Even if you really hate networking, it’s still necessary. There’s still no perfect digital way to network – and who you know during your job search is really important. Online networking is possible, of course, but you’ll still have to put on your best social graces for it. Here are some networking tips to help you get the most out of making professional contacts, even if you’d rather have your teeth drilled than socialize:
1. Who Do You Know – and Who Do They Know?
When it comes to networking, start with your existing social circle. This includes friends as well as professional contacts. Even if your friends don’t work in the same industry or have similar career goals, they may know others who do. Part of networking is the art of getting introductions out of people you already know that lead you to people you should know. You can even orchestrate this yourself.
“Curation is the ability to bring people who should know one another together in an intimate setting so they can share meaningful conversations and build the foundation for a strong relationship,” Scott Gerber, founder of the Young Entrepreneur Council, told The Next Web. “It’s truly connecting the dots at a higher level for those being curated.”
You don’t need to be working on an important council or board to make curation work for you, however. It might be as easy as asking your friend to bring her acquaintance in your field to the next happy hour. As a bonus, meeting a new professional contact in a friendly social context can take the anxiety out of it for all involved.
2. Be Quick About It
It’s often the case that the people you need to know for your job search are incredibly busy. Since that’s the case, it’s probably time to discard ideas like the business lunch when you’re trying to network. Instead, substitute in the business cup of coffee, or even the business brief email. If you can say what you need to say in a short amount of time, you’re more likely to get a positive response. Even the most enthusiastic networkers and potential mentors have very full schedules, according to The Next Web, and accommodating that will make your search for career contacts much easier. However, the publication notes, don’t forget the call to action, whether it’s asking for a reply or a future meeting.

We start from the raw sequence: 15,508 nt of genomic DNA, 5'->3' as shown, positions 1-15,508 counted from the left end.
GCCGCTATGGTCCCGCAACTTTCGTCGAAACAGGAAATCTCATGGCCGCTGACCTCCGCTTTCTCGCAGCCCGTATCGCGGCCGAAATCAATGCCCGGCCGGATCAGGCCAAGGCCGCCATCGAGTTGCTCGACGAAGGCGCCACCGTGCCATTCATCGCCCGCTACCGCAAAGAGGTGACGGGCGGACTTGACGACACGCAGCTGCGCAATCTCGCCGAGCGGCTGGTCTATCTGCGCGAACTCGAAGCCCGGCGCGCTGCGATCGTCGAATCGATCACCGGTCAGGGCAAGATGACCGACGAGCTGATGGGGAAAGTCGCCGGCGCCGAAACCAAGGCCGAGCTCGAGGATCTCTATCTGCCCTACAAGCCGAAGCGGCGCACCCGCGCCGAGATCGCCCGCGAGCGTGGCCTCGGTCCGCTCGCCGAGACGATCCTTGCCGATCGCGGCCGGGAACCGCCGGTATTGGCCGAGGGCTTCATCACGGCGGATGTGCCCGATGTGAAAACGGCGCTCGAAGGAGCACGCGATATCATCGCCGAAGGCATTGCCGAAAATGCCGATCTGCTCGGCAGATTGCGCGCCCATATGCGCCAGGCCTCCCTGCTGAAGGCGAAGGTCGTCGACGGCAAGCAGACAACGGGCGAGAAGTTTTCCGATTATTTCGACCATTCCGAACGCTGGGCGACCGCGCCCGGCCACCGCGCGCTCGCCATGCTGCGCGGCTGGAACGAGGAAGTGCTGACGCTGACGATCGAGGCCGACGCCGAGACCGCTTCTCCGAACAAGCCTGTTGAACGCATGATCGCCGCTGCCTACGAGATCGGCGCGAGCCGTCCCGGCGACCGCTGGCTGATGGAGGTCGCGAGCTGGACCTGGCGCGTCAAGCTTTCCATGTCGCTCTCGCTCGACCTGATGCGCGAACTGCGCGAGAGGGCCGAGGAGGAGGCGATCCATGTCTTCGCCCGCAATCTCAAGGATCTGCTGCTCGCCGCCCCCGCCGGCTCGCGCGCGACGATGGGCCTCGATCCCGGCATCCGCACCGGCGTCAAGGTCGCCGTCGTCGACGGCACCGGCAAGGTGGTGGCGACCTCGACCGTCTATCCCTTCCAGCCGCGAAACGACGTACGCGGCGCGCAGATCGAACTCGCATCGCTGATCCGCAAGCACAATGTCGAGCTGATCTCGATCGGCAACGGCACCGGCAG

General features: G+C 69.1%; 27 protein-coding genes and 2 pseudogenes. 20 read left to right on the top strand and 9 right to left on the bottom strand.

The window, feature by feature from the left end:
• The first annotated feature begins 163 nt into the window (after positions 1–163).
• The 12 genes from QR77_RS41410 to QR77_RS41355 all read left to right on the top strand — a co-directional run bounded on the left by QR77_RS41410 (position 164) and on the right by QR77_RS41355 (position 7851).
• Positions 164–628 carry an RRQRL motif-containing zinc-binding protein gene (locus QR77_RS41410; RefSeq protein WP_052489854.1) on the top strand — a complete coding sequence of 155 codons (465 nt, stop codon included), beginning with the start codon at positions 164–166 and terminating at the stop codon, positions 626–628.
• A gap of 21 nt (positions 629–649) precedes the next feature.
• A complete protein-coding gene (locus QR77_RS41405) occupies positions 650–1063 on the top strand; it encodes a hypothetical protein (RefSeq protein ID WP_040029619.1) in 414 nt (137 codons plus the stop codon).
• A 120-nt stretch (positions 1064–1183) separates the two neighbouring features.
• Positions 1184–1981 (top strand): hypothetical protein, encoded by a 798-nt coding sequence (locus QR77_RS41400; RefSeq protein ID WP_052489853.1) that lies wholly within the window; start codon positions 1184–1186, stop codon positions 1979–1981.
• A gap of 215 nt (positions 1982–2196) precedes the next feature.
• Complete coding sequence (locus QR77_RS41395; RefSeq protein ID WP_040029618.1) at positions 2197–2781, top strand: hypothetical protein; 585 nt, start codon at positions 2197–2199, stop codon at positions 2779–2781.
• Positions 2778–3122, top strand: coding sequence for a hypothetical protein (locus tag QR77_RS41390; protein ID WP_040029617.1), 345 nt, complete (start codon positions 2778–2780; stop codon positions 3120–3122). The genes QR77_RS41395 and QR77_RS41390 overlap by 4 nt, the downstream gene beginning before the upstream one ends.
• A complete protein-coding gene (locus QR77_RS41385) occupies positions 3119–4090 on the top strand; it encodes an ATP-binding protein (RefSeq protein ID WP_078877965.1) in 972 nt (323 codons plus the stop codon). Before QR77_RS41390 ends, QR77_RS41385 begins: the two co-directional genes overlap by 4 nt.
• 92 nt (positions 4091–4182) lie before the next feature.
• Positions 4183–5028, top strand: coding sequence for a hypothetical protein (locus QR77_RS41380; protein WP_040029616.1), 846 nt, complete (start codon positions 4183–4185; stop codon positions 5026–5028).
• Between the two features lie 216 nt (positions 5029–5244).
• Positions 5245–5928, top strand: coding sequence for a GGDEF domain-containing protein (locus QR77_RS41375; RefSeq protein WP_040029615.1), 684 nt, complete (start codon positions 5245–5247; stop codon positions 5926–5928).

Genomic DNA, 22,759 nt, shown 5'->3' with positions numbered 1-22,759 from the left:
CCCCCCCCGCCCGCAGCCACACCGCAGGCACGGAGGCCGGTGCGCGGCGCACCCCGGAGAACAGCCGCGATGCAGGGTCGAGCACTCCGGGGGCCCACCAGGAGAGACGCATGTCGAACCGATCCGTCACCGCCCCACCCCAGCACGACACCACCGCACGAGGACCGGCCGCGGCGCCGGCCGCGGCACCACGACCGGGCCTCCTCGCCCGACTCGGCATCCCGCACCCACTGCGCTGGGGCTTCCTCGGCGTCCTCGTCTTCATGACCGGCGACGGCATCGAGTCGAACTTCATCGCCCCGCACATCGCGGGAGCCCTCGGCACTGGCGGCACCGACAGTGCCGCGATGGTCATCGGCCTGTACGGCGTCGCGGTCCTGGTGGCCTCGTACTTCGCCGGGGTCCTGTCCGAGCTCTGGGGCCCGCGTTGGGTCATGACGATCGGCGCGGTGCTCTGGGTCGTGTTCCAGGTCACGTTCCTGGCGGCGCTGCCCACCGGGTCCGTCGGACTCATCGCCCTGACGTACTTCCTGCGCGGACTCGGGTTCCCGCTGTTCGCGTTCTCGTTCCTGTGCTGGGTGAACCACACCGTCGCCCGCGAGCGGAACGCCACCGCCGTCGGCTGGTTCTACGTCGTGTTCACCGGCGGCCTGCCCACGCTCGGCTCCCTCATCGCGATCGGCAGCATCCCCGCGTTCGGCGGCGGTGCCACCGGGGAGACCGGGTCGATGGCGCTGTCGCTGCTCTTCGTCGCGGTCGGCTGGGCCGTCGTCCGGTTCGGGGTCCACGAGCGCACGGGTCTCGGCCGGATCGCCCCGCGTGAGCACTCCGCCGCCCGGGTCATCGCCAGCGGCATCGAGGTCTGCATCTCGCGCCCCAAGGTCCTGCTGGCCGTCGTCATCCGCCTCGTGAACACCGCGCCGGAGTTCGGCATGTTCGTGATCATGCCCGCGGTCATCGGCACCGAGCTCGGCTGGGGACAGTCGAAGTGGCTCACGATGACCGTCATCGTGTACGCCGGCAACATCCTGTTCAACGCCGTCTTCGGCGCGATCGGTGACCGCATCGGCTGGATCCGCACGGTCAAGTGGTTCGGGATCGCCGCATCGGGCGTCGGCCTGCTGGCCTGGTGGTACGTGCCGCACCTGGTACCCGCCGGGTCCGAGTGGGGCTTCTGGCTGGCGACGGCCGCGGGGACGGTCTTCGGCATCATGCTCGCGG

3. Cast a Wide Net
Especially if you’re no fan of socializing, it’s generally a good idea to have a lot of short conversations with a lot of people. This applies at parties and networking events especially. It can be overwhelming to go for volume over quality, but it can also give you a more realistic set of expectations. It isn’t necessary for you to display infinite wisdom and gratitude to everyone you meet – it’s enough to be pleasant and interesting. If you look to meet a large number of new people when you go to a networking event, you’ll be more focused on displaying that side of your personality than an overly cultivated notion of what you find impressive. According to Financial Review, this is also a good tactic for introverts, as it can prevent feelings of being overwhelmed by one long conversation. Of course, using this method means you need to follow up on the more interesting conversations in more detail later.
4. Remember it’s a Mutual Exchange
Networking might seem like trying to get a lot of strangers to do you a favor if you don’t have much practice in it, but that’s not what it is at all. Instead, people make professional contacts for mutual benefit. While you may want to get to know a certain industry or get a foot in the door at a particular company, the people you’re meeting also have needs. Perhaps they’d like someone to bounce ideas off of, or they’re really interested in your graphic design skills or getting on your league-winning kickball team. Networking isn’t strictly a transaction, but it definitely involves benefit to both people. With that said, focus more on what you can do for others than how they can help you and you’ll have an easier time making genuine connections – and people you help will be falling over themselves to repay the favor.